Sikelians, Sikanians, Sardinians and Iolaeians: Diodoros on ancient migrations and local customs on Sicily (mid-first century BCE)

Citation with stable link: Philip A. Harland, 'Sikelians, Sikanians, Sardinians and Iolaeians: Diodoros on ancient migrations and local customs on Sicily (mid-first century BCE),' Ethnic Relations and Migration in the Ancient World, last modified March 25, 2024,

Ancient author: Diodoros of Sicily (mid-first century BCE), Library of History 4.23-30; 4.78, 80, 82-83; 5.2-15; 11.52, 76, 78, 88-92 (link).

Comments: In these passages, Diodoros of Sicily at first continues to relate episodes in the history of particular peoples by way of a retelling of Herakles’ journeys or campaigns. In this case, however, Diodoros turns to his home turf in Sicily, discussing the early Sikanian natives that Herakles defeats and the Thespiadian colonizers of the nearby island of Sardinia. In the latter case, we have another tale of early Greek colonization linked with this legendary figure, who is also pictured as the ancestor of these colonizers.

In connection with the Iolaeians on Sardinia, Diodoros deploys the concept of “barbarizing” (on which compare the post on Medizing at this link and the post on Judaizing and Hellenizing at this link) to portray Greek colonizers who, under the influence of local barbarians, gradually leave the civilized life of the city to live life in the rougher parts of Sardinia. From the perspective of the Roman elites, Sardinia would be a breeding ground for so-called “bandits.” On this, see Tacitus’ account of Judeans being sent (as punishment) to Sardinia to suppress “bandits” (link).

After further diversions (based on myths) on Taurians and Kolchians on the Black Sea (link) and Teukrians and Trojans in northwestern Turkey (link), Diodoros returns once again to further materials about the peoples of Sicily at various points of history and about the surrounding islands, including local myths and customs. He also deals with other stories of migration, including migrations by Greeks, Cretans, Phoenicians, Tyrrhenians (Etruscans), and others.

In the final section, Diodoros juxtaposes the lifestyle of the slavish Kyrnian “barbarians” to the always free and undefeatable (earlier) Iolaeians, descendants of Herakles (before their later “barbarization,” presumably). The Kyrnians are characterized as having unusual gender roles associated with birth, with the men laying in bed with sympathy pains for several days, so I have also put this in the gender category. On this, see also the collections of barbarian paradoxes in Nikolaos of Damaskos and others, where similar gender-bending or -inverting customs are attributed to other “barbarian” peoples (link).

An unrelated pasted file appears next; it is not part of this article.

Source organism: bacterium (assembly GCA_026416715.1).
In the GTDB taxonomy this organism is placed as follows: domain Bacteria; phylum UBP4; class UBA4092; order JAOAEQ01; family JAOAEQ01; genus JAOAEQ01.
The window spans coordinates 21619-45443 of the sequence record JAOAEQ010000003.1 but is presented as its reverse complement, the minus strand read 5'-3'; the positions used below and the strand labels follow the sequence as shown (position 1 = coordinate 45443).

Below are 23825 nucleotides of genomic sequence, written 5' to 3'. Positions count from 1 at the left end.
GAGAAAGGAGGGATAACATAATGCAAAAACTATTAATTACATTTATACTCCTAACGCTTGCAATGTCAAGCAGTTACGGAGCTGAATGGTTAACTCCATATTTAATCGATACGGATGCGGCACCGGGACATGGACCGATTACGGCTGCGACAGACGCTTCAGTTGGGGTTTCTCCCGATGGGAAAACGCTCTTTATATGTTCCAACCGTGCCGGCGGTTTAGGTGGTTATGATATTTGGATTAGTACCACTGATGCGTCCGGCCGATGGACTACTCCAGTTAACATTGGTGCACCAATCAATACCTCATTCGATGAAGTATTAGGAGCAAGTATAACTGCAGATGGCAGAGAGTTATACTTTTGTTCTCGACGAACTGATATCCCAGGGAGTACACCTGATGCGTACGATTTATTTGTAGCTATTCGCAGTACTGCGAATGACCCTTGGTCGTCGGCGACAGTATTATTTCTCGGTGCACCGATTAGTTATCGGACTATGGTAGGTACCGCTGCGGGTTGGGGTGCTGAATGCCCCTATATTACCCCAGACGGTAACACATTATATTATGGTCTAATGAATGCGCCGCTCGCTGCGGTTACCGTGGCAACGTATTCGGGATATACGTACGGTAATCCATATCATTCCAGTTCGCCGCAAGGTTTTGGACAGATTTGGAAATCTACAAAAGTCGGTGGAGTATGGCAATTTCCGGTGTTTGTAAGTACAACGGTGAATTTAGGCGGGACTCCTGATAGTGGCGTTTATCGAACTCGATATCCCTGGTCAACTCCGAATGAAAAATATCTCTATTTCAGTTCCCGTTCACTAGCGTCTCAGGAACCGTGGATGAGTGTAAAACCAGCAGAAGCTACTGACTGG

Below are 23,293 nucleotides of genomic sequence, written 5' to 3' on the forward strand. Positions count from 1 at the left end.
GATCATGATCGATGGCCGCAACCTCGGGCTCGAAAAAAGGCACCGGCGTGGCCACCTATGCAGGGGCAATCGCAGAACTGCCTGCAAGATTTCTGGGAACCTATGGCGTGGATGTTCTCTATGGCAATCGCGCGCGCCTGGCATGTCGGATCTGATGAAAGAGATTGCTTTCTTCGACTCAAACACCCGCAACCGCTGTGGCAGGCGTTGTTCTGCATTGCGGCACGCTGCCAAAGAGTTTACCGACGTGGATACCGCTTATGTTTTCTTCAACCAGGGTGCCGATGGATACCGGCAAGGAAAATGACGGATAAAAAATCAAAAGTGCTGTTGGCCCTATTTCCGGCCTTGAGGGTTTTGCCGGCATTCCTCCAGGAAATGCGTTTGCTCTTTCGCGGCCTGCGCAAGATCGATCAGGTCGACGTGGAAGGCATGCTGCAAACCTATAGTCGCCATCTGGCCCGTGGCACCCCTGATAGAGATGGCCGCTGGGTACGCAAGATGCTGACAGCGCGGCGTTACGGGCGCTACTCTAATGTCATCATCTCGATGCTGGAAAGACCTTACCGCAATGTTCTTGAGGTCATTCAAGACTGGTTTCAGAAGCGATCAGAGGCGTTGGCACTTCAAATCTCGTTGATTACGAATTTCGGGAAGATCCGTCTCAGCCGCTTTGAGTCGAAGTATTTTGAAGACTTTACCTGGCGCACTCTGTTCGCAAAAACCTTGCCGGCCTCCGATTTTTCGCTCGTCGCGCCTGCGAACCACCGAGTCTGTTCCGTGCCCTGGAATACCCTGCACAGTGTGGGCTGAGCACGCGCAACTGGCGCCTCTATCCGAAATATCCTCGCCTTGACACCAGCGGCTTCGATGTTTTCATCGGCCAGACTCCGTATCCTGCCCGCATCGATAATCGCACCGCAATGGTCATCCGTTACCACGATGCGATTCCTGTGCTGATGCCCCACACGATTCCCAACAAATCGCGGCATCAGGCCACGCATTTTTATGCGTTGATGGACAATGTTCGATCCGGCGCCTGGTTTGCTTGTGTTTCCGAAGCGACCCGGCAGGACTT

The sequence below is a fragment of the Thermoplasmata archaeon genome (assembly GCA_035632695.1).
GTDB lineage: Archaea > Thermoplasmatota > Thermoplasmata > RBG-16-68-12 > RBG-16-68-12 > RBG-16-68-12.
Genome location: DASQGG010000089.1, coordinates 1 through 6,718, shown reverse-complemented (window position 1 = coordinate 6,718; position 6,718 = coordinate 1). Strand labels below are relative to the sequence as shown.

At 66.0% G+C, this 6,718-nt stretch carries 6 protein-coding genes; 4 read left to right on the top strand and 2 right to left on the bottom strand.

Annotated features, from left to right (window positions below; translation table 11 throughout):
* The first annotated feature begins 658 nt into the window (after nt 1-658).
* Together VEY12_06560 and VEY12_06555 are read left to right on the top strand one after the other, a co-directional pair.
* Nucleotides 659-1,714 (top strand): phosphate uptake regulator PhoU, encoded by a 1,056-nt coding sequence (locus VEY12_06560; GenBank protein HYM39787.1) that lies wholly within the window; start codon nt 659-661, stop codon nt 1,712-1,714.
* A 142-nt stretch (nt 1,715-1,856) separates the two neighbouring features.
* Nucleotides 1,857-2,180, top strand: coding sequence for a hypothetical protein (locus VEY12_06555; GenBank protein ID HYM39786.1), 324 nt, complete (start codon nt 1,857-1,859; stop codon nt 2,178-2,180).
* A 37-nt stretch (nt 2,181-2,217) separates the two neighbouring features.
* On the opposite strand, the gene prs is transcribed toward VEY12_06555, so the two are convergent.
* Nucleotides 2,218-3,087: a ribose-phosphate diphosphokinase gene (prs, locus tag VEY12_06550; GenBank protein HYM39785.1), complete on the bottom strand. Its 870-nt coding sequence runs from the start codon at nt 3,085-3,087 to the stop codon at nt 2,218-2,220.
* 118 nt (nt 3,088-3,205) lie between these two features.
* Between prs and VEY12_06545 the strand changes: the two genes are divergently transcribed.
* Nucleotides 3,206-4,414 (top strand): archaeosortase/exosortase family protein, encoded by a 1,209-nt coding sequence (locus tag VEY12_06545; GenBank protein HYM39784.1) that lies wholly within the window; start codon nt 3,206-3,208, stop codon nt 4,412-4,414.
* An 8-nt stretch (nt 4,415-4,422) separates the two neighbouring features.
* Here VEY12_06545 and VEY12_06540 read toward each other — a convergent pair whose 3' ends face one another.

I have now also added (from book 11) Diodoros’ discussion of Iapygians and Sikelians in the fourth century BCE. He focusses on the era of Douketios’ leadership and Diodoros also describes a native sanctuary for the Palikian (Palikoi) gods.


[For Diodoros’ preceding discussion of Romans, go to this link]

Book 4 

[Herakles’ arrival among the Sikelians]

23  Upon his arrival in Sicily, Herakles desired to make the circuit of the entire island and so set out from Pelorias in the direction of Eryx [i.e. from the easternmost point of the north coast to the westernmost].​ While passing along the coast of the island, the myths relate, the Nymphs caused warm baths​ to gush out so that he might refresh himself after the toil sustained in his journeying [“Herakleia” was a comman name for hot springs generally]. There are two of these, called respectively Himeraia and Egestaia, each of them having its name from the place where the baths are. (2) As Herakles approached the region of Eryx [now mount San Giuliano),​ he was challenged to a wrestling match by Eryx, who was the son of Aphrodite and Butas, who was then king of that country. The contest of the rivals carried with it a penalty, whereby Eryx was to surrender his land and Herakles the cattle. Now at first Eryx was displeased at such terms, maintaining that the cattle were of far less value as compared with the land. But when Herakles, in answer to his arguments, showed that if he lost the cattle, he would likewise lose his immortality, Eryx agreed to the terms, and wrestling with him was defeated and lost his land.

(3) Herakles turned the land over to the natives of the region, agreeing with them that they should gather the fruits of it until one of his descendants should appear among them and demand it back. This actually came to pass. For in fact many generations later Dorieus the Lakedaimonian [Spartan] came to Sicily, and taking back the land founded the city of Herakleia [see also Herodotos, Inquiries 5.41-48]. Since the city grew rapidly, the Carthaginians, being jealous of it and also afraid that it would grow stronger than Carthage and take away the Phoenicians’ sovereignty, came up against Carthage with a great army, took it by storm, and razed it to the ground. But we will discuss this matter in detail in connection with the period in which it falls.